Northern Ireland’s two biggest football clubs have been told they can now play on public holidays after a controversial ban was lifted.
Belfast’s ‘Big Two’ Linfield and Glentoran had appealed a ban which had been imposed by the Irish FA's disciplinary committee last month.
The measures followed disturbances at the Linfield v Glentoran derby last Boxing Day, during which riot police had to be called in as spectators tore out seats and threw missiles.
In February the IFA banned the clubs from playing each other on public holidays for two years.
In a statement issued yesterday the IFA Appeals Board said it accepted that the trouble was caused by “a small minority” and that both clubs were implicated in the disturbances.
However, it said that some aspects of the current penalty would affect true supporters and was “unjust and inappropriate”.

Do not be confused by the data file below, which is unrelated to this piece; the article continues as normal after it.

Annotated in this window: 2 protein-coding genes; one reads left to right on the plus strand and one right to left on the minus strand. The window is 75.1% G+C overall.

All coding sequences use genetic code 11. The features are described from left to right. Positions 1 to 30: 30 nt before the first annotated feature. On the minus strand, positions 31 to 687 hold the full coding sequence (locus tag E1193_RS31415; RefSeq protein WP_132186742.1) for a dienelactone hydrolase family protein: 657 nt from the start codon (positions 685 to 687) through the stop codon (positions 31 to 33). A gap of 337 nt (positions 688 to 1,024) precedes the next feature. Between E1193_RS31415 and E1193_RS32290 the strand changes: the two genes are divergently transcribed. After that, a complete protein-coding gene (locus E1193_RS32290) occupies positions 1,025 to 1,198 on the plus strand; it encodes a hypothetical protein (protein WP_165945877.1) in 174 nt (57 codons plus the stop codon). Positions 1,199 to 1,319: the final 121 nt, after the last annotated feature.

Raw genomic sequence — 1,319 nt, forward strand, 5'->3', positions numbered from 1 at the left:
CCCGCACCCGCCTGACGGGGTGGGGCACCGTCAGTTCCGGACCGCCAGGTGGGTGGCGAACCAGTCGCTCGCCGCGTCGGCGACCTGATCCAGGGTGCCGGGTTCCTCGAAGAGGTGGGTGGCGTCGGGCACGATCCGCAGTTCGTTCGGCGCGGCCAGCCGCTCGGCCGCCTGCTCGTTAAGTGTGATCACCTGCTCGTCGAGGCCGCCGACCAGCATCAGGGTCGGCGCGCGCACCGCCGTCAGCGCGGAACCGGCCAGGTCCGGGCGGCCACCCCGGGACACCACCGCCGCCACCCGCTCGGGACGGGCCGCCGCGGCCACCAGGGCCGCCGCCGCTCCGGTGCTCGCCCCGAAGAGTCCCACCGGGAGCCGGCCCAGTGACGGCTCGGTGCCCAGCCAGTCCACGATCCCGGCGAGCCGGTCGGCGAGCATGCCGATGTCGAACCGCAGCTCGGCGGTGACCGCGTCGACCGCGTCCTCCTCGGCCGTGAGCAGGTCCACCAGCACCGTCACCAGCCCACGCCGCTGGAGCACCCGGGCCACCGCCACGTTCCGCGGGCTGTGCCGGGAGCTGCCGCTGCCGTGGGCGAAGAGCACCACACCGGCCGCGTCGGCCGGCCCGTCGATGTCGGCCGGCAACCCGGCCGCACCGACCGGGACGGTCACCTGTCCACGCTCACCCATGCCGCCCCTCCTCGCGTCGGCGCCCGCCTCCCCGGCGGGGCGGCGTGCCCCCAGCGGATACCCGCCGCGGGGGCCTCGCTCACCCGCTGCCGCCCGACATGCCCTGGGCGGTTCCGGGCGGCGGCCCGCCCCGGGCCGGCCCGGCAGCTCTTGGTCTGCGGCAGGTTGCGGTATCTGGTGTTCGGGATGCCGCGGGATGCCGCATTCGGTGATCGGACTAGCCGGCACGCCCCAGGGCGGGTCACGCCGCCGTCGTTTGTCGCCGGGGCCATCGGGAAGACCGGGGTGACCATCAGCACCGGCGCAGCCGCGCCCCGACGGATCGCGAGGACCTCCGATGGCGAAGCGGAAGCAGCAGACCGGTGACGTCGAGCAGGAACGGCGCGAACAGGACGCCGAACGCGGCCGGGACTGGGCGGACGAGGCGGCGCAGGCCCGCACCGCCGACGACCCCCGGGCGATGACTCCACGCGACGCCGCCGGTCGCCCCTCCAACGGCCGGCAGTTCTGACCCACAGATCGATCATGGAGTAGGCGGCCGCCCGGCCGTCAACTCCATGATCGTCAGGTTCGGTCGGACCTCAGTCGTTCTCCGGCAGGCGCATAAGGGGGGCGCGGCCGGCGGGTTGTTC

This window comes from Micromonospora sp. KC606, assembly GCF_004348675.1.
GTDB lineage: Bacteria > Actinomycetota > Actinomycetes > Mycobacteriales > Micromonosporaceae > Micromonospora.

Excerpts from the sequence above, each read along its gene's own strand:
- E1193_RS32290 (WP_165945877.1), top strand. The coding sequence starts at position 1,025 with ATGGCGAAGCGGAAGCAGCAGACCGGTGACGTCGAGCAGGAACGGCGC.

“Both clubs are working hard to promote football to all spectators and their efforts must be acknowledged,” the board stated.
“We feel that the penalty to ban playing on holidays is not in the best interests of the promotion of football as it prevents a large number of true supporters from seeing their teams play. Thus the appeals panel is lifting this sanction.”
A £1,000 fine which was originally imposed on the clubs still stands, the board said, but a two-year suspended fine of up to £40,000 will be activated if there is any more trouble.
“This penalty applies to those matches played on a public holiday, bank holiday or in the holiday period between December 24 to January 2,” the board said.
“This penalty will be automatically applied if there are future disturbances that are dealt with by the disciplinary committee within this period.”
Glentoran chairman Aubry Ralph said he was “delighted” at the ban reversal but was worried about the suspended fine.
“Both Linfield and ourselves are a bit concerned about that and we may have further discussions about it,” he said.
“I'm not sure who will decide what is serious disorder, but hopefully we will have no trouble at the matches at all.”